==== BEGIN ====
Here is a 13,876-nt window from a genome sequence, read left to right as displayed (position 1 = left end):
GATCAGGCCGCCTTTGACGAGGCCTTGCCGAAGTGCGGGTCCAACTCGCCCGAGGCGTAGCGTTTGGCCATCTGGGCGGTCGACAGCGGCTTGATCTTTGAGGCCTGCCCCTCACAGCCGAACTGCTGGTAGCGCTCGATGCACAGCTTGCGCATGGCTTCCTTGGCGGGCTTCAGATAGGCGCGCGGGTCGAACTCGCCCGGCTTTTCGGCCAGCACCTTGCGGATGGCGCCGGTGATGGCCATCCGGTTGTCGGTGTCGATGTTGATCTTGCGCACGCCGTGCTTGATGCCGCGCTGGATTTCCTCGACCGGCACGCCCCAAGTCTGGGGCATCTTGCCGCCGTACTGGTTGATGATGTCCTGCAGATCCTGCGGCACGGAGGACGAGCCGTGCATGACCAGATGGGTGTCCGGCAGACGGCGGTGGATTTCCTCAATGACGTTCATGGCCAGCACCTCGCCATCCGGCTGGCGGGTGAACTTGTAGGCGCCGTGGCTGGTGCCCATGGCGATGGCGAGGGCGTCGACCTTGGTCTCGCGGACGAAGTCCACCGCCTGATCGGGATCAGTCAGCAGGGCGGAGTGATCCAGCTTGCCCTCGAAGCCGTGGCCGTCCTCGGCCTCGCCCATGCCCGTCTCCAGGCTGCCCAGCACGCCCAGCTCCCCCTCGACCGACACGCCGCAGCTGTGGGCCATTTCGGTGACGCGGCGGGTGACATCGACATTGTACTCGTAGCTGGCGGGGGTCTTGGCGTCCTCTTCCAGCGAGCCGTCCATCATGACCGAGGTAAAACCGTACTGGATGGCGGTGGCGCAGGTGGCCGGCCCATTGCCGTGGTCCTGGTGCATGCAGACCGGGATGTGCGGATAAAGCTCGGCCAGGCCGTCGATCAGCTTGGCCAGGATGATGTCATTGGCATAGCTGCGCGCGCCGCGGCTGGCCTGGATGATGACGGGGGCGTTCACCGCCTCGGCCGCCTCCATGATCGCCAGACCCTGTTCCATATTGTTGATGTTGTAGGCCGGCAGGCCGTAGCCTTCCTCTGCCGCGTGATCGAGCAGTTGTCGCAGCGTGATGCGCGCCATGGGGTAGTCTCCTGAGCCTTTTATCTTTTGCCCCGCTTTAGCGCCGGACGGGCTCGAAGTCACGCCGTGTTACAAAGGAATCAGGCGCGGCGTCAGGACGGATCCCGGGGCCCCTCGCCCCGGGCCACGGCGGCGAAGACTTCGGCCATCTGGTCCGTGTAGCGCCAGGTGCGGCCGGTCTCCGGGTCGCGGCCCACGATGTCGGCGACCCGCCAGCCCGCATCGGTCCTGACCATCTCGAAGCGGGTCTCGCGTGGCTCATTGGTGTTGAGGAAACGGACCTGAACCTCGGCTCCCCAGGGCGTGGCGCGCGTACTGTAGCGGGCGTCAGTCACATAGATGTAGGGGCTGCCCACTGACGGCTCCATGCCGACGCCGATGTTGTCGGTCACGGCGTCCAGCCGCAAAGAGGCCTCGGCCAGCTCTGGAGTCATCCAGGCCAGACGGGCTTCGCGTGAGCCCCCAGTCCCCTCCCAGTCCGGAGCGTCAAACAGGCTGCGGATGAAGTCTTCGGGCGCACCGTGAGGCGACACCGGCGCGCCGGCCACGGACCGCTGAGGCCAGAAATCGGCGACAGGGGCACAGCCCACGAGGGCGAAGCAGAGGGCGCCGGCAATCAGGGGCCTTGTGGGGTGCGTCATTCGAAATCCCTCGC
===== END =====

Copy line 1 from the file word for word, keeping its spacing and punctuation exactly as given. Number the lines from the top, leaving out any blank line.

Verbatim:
Here is a 13,876-nt window from a genome sequence, read left to right as displayed (position 1 = left end):